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  • Writer's picture Paper Plane Consulting


Updated: Nov 11, 2020

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PAPER PLANE embarked on a journey that would refresh the Cultural Center of Cape Cod's brand to honor the organization's maturity while keeping our friendly voice and the accessibility inherent in their core ideology: All the Arts for All of Us.

We started our process with internal and external listening sessions that guided our priorities and fundamentals. Beginning with a renewed color palette that reflects the colors of Cape Cod with a modern twist, the jewel-tone palette represents the Center as a jewel within the community, something we heard from so many constituents. We have moved to a deep peacock blue, brought in a teal reminiscent of Cape Cod waters, a yellow that reminded us of sunrise, and burgundy depicting the famous local seafood, lobster. We rounded out the palette with a marsh green and deep hydrangea purple.

We paired down and simplified the font collection to make materials more comfortable to read and incorporated those into a refreshed logo, which now always includes the tagline.

The redesign moved throughout digital and printed collateral materials, including way-finding signage throughout the campus, and creating a brand for the weekly e-blast, THE WEEKLY MUSE. We developed unique artwork templates throughout social media to apply the new color palette to different subjects or content to create a subconscious road map to ease navigation.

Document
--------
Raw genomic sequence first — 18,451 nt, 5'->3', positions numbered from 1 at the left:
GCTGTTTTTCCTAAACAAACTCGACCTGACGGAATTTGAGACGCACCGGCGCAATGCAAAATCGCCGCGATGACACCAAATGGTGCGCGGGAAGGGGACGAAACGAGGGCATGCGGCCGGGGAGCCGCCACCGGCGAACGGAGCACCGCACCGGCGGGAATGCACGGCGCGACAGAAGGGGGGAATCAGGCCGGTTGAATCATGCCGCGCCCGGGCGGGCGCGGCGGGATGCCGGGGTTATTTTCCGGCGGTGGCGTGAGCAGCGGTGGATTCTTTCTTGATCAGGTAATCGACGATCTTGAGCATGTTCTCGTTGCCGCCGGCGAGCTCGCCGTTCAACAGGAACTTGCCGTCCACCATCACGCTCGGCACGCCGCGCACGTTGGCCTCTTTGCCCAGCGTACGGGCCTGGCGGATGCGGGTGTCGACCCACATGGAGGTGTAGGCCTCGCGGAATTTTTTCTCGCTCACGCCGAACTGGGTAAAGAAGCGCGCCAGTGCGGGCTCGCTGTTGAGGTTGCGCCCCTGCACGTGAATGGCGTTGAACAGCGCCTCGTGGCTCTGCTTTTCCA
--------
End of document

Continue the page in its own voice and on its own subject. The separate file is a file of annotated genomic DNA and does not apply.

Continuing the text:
With deep backgrounds in the cultural sector, PAPER PLANE creatives were eager to give the Center a new website that presented its programs and exhibitions in a clean and user-focused way.

Among the Center's new website's goals, encouraging and enabling class and event participation ranked highest. PAPER PLANE's strategy for inspiring visits focused on creating a digital experience that guided users through content using onsite photography, primary and secondary menus, and connecting the user to search functions utilizing the current CRM system.

Web design for cultural institutions necessitates more emphasis on the visual browsing experience than linear narratives. Principals at PAPER PLANE know that visitors rarely read a museum's homepage from top to bottom: instead, visitors scan for the images that resonate with them the most and then click to see more. Is it part of an upcoming exhibit? Is there a lecture I can go to? We're not trying to tell a story about the Center. We want people to experience all that the Center has to offer.

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